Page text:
Nevertheless, Chris took this challenge seriously, adhering to a super strict bankroll guideline, in which he never put more than 5% of his bankroll in play in any one game. Furthermore, he wouldn’t allow himself to pay more than 2% of his bankroll for a tournament entry. He also forced himself to quit when his chips equaled more than 10% of his total bankroll.
Early in the $10K challenge, Ferguson “went broke” playing .05/.10 cent no-limit hold’em, and was forced to go back to the freerolls. All told, he says it took him nine months to get from 0 to $100, and another nine months to get to the magical $10,000.
The challenge has since been adopted by online players everywhere, with varying results that probably correlate to how much discipline you have.
Full Tilt Scandal
As a poker player and computer whiz, it was probably naturally that Ferguson would help develop the software for what would become one of the world’s largest online poker sites, Full Tilt Poker.
And while the site’s popularity exploded, (making the company and its ownership a fortune in rake), the U.S. Government’s shut-down of poker sites on April 15, 2011, (Black Friday), lead to Full Tilt’s business crashing almost as quickly as it had grown.
The shut down, combined with mismanagement, greed, and issues with a payment processor, led to a situation where players were unable to withdrawal funds from the site. Most aggravating to players were the numerous reports that Full Tilt owners and sponsored pros had collected millions of dollars that should have been in player’s accounts. It’s this, more than anything, that has tarnished the image of Jesus Ferguson, to the point now where he is among the most despised people in the game.
A “global ponzi scheme” is what lawyers for the United States Government called Full Tilt, in court documents, in which the U.S. filed a civil suit against Chris Ferguson, along with other Full Tilt co-founders, Howard Lederer, Ray Bitar, and Rafe Furst. Ferguson had a 20% stake in Full Tilt, according to the Wall Street Journal. When Full Tilt was shut down on Black Friday, it owned players in the United States over $150 million dollars, and roughly another $150 million more to players worldwide. Reports state that Full Tilt had paid its owners (including Ferguson) and associates $444 million.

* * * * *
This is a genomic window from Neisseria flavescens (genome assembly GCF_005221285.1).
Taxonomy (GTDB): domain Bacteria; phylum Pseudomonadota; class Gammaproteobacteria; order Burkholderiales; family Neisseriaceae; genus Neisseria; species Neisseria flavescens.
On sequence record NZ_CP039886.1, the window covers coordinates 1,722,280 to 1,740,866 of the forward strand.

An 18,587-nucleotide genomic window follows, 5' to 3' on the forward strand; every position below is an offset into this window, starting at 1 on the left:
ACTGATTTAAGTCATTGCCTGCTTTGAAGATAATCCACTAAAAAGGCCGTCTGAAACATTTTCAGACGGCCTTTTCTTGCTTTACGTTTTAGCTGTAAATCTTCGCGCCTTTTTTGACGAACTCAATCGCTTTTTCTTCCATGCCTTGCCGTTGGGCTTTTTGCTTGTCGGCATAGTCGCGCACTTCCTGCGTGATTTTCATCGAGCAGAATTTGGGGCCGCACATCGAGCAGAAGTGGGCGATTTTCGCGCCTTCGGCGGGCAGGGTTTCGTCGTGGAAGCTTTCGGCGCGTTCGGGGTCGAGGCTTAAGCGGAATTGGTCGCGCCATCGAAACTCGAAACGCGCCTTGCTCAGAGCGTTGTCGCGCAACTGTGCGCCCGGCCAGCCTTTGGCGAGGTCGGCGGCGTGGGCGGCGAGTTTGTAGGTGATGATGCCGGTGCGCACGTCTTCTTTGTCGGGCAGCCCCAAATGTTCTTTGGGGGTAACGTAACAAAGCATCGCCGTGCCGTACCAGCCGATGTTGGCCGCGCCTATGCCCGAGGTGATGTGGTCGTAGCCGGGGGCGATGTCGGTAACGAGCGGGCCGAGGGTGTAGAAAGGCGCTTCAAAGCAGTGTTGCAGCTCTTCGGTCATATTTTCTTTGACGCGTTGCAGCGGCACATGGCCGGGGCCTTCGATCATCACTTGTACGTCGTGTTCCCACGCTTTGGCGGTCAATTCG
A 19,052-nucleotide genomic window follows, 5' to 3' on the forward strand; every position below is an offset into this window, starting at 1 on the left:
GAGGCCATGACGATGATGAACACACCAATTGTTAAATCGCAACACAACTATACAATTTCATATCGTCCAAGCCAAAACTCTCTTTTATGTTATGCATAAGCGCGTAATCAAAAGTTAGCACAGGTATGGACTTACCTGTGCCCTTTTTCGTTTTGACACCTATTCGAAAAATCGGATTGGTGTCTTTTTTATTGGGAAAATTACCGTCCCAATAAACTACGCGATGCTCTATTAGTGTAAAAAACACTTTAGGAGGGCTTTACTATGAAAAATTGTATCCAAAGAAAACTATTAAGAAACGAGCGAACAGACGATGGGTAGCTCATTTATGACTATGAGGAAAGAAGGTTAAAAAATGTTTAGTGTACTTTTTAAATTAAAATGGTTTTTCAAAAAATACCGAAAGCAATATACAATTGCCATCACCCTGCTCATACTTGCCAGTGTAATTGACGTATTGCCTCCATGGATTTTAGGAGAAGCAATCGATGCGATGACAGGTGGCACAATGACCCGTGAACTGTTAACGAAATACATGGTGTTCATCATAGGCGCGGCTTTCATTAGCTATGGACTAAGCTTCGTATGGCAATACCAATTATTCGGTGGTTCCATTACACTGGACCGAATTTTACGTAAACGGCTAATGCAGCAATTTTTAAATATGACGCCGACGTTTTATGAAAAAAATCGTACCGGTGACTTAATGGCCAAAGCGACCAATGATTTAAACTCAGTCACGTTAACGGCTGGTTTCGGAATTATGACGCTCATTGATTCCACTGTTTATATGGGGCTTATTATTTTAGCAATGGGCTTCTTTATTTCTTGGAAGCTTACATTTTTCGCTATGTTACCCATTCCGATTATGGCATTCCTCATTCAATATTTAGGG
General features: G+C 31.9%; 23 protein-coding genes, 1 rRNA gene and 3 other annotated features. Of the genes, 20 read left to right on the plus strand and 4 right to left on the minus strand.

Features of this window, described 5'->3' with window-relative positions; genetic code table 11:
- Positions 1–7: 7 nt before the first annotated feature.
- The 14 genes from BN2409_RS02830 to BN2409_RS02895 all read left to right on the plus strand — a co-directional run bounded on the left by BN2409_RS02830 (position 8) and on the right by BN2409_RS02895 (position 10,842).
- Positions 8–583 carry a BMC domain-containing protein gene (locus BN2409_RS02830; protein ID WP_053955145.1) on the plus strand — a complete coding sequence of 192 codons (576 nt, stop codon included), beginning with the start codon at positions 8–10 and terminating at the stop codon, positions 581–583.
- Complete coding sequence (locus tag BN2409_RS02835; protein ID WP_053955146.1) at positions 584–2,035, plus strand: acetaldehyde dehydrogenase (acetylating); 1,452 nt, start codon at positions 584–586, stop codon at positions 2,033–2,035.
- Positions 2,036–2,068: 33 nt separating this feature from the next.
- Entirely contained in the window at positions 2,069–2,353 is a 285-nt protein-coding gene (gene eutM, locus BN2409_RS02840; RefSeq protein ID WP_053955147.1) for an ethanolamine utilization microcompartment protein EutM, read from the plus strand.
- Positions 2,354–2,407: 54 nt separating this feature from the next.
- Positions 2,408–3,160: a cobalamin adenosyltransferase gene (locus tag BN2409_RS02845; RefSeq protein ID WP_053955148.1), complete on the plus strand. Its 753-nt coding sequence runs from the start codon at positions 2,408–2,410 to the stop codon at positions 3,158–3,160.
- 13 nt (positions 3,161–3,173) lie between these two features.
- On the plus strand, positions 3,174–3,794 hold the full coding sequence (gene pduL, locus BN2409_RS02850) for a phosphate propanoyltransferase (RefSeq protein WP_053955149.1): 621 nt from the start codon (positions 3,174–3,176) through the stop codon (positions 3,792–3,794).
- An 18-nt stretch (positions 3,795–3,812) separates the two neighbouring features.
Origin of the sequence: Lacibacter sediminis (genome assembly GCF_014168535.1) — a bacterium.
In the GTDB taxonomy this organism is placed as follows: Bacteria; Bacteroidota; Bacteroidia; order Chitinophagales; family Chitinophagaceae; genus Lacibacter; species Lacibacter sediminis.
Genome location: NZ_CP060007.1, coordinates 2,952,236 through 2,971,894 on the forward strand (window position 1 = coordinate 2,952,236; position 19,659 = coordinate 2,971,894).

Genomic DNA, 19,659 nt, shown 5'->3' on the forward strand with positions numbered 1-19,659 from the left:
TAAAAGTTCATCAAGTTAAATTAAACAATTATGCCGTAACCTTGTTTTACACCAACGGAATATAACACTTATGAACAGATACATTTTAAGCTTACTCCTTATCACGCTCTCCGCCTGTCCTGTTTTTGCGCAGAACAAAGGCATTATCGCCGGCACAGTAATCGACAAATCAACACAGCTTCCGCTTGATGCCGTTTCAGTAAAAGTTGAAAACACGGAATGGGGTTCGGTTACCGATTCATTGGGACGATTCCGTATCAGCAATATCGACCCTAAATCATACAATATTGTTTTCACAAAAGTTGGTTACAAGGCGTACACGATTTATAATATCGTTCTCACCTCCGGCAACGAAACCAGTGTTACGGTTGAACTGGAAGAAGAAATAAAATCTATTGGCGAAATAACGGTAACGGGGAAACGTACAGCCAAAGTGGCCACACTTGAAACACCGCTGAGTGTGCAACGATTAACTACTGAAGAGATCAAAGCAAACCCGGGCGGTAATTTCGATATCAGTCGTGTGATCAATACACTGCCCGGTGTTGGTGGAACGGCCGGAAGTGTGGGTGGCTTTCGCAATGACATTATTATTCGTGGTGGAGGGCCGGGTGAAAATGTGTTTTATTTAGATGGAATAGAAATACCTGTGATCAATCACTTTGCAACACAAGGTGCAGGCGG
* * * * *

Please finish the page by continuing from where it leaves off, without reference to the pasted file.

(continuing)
While we don’t know what Chris Ferguson’s net worth is exactly, the government originally tried to go after the former poker pro for $42 million in assets. The excellent investigative reporting site SubjectPoker.com reports that Ferguson received over $60 million from Full Tilt since 2007.
On February 19, 2013, Chris Ferguson reached a settlement with the Department of Justice, in which he admitted no wrongdoing, but in which he agreed to forfeit all the money in one unknown account, along with $2.35 million in a separate account. As part of the agreement, he agreed not to be involved in, “nor derive income from” any unlawful internet gambling operation in the United States.
On May 23rd, 2018, Ferguson finally apologized via a Vimeo video, claiming that he deeply regretted not being able to prevent Black Friday, and that after Black Friday, he “worked relentlessly” to try to make sure all players were paid back. He did not clarify in any way his role in the company’s downfall, nor why it took him seven years to apologize.
The video was released just days before the start of the 2018 WSOP, leading many to believe it was a less-than-sincere attempt to deflect hatred and barbs that have been directed his way during the past two WSOP tournaments.
Chris Fergsuon Today
In June 2016, poker pro Todd Bruson tweeted the following:
Look who’s back pic.twitter.com/ASPA3BNKES
— Todd Brunson (@ToddBrunson) June 5, 2016
Chris “Jesus” Ferguson made his not-so-triumphant return to the felt (at the least the WSOP felt), on June 4th, 2016, when he showed up at the Rio All Suites Hotel and Casino to play in his first WSOP event since the summer of 2010. Ferguson entered the $10,000 buy-in Seven Card Stud World Championship. He busted out early without cashing.
However he would go on to have a seemingly successful 2016 WSOP, with ten cashes to his name, including a final table appearance. In that $10,000 NL 6-handed event, he finished 4th, which was good for $183,989.
In 2017, Chris cashed in a remakable 17 WSOP events, setting the new record for most cashes in one year’s WSOP. Of his 17 cashes, two were final table appearances, including a second place finish in the $10K Seven Card Stud Championship, which was good for a $151,700 payday.
On October 31st, 2017, Ferguson won the 1,650 Eruo buy-in Pot-Limit Omaha Hi-Lo 8 or Better event at the World Series of Poker Europe. The win brought his lifetime tournament winnings in all events to $8.9 million.
Proving that karma may not always work, Ferguson was the 2017 WSOP Player of the Year.
(Top photo courtesy of the WSOP official media photos page. Full Tilt ad from EMC Public Relations)